Our initial response to any pathogen is the same, whether vaccinated or unvaccinated: Our innate immune system recognizes an invader and launches a non-specific response to the attacker. This first line of defense — consisting of white blood cells such as neutrophils and monocytes — is immediate but short-lived, lasting hours to days.

We know the main points of entry for the coronavirus are our noses and throats. Both the vaccinated and unvaccinated who feel ill can experience familiar symptoms like cough, sore throat, nasal congestion, fever, body aches, headaches and something unfamiliar that often freaks people out the most: loss of taste and smell.

These symptoms can last a week while the other part of the immune system tries to marshal the resources to fire up the second line of defense: the adaptive immune response.

Here is where an unprotected, unvaccinated patient can have a very different experience from one who is vaccinated. Those who have been vaccinated carry deeper immunity circulating in their blood that will prevent their organs from getting overwhelmed with the virus.

Those without that protection can enter the fight of their life. Here’s why:

The adaptive immune response, the more specific of the responses, can take days to weeks to fire up. It is a race against the virus to see which will be faster.

This part of the immune system is made of white blood cells called lymphocytes, and some of the cells that offer long-term protection are “memory” B cells and the “killer” T cells. The vaccinated body has B cells that have been primed to swiftly recognize and remember what the spike protein of the virus looks like and make specific defender antibodies. And it makes T cells that are ready to rapidly attack and eliminate infected cells. When this part of the immune system has been given this leg up, talking to my vaccinated COVID patient sounds like this: “Yeah, the cough has gotten a lot better and the body aches are gone. I am definitely on the upswing.”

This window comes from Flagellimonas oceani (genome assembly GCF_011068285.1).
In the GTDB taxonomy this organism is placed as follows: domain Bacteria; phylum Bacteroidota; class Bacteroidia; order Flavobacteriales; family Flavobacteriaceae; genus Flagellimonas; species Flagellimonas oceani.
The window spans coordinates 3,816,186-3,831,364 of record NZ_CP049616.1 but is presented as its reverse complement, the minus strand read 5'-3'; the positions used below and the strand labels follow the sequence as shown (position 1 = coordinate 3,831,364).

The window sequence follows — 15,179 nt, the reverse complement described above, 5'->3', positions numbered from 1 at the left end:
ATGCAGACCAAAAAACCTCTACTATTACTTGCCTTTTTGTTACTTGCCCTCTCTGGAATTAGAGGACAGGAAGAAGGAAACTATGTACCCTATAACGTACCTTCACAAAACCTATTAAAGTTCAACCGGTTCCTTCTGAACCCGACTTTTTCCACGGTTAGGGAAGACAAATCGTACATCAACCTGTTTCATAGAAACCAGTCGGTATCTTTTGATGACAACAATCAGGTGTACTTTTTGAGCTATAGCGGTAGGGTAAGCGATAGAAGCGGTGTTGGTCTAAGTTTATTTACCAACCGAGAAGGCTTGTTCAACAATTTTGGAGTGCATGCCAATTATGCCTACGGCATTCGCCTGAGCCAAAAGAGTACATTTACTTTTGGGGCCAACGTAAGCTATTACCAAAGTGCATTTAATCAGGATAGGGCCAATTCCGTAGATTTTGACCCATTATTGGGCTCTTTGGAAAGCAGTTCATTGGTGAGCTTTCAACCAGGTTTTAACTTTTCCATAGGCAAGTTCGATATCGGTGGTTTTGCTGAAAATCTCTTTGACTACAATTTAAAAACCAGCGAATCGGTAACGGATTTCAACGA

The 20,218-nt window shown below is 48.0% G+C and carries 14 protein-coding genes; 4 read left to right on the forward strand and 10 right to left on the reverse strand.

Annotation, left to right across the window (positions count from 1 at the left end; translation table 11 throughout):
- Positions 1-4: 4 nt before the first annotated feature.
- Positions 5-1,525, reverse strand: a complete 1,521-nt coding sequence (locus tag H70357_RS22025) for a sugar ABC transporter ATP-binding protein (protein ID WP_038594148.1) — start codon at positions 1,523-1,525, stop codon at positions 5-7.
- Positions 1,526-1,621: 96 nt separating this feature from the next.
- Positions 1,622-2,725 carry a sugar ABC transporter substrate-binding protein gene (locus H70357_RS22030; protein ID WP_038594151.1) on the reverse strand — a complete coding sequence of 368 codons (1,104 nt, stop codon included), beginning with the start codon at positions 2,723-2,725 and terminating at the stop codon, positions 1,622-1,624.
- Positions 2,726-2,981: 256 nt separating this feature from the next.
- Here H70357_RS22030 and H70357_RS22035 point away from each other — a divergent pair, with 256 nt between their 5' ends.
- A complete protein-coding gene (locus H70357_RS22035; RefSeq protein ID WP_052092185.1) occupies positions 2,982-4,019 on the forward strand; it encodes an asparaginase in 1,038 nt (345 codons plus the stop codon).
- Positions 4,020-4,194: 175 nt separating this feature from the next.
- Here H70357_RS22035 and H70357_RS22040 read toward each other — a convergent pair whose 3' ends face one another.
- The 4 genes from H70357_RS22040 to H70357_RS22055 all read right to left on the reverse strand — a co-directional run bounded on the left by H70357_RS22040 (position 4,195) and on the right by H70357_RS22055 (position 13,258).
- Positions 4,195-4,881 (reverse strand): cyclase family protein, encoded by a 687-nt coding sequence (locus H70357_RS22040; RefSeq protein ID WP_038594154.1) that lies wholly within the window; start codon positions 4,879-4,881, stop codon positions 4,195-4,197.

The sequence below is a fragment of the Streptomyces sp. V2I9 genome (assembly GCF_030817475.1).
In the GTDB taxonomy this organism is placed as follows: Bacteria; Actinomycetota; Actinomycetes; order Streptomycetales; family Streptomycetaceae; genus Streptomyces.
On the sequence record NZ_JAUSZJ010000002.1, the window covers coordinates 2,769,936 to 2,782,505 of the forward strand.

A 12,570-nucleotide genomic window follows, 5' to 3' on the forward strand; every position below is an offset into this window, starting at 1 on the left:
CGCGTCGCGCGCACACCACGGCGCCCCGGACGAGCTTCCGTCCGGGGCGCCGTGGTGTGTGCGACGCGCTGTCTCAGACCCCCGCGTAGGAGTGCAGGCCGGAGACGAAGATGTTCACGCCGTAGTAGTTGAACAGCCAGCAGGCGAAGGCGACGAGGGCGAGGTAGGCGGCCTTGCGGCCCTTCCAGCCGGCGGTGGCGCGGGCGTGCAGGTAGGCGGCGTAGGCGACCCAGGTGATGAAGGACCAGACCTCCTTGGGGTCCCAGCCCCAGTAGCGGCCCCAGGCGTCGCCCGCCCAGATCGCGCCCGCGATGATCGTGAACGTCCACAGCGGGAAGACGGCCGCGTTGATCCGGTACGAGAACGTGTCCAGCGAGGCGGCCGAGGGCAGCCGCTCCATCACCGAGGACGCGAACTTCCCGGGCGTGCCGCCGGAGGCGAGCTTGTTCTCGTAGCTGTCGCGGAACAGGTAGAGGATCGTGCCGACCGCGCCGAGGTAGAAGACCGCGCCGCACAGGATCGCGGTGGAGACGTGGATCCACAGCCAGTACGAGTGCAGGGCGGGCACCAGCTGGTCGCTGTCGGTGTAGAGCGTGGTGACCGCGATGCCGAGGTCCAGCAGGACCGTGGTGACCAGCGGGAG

For the unvaccinated, however, the fight is just beginning.

Without the aid of a vaccine, the immune system takes longer to produce longer-lasting, more specific antibodies to fight COVID — antibodies that would have already been there had their adaptive immune system been exposed to the vaccine beforehand. And while an unvaccinated person’s body is taking its sweet time ramping up these defenses, the COVID virus is replicating, taking over cells and doing a hop, skip and jump down to the lungs while wreaking havoc along the way.

Talking to an unvaccinated patient in week two of symptoms can sound more like this: “This cough is not going away, and I feel out of breath when I walk around the house and my oxygen level on the machine goes down to 94%.”

There is a good chance you can hear these patients struggle to catch their breath when they are speaking.

These and other high risk patients are who we try to hurry in for what’s known as monoclonal antibody treatment, an infusion of synthetic antibodies made in a lab which can prevent further deterioration of symptoms. (Vaccinated patients have already made a natural version of these antibodies via their own adaptive immune system.) This treatment is still under emergency use authorization by the Food and Drug Administration, but for some reason many patients are more open to getting it than the Pfizer vaccine that now has full FDA approval.

If an unvaccinated patient is unable to get monoclonal antibody treatment in time — as many still aren’t — or it isn’t effective, that likely means a hospital admission with possible prolonged stay. From here, there are innumerable paths to extreme illness or even death.

In trying to fight the virus without an assist from the vaccine, patients who show up or are sent to the emergency room have myriad of fish out of the water symptoms: the inability to catch their breath, heaving breaths like they are running marathon; that’s how hard patients at this stage of the illness are breathing, except they are not moving, just existing. And just existing is exhausting. They complain of burning lungs that feels like needles are poking them, tightness and a weight in their chest, feelings of exhaustion and drowning. Their respiratory rates are often double or triple the typical 12-16 breaths per minute.

At this point, most patients have worrisome oxygen levels. Standard oxygen therapy often doesn’t cut it, nor does cranking up high-flow oxygen. Instead, patients need the oxygen forced down their lungs with a BiPap machine, a type of noninvasive ventilator where a mask is strapped to your face. Often times, patients are proned — lying face down to improve ventilation.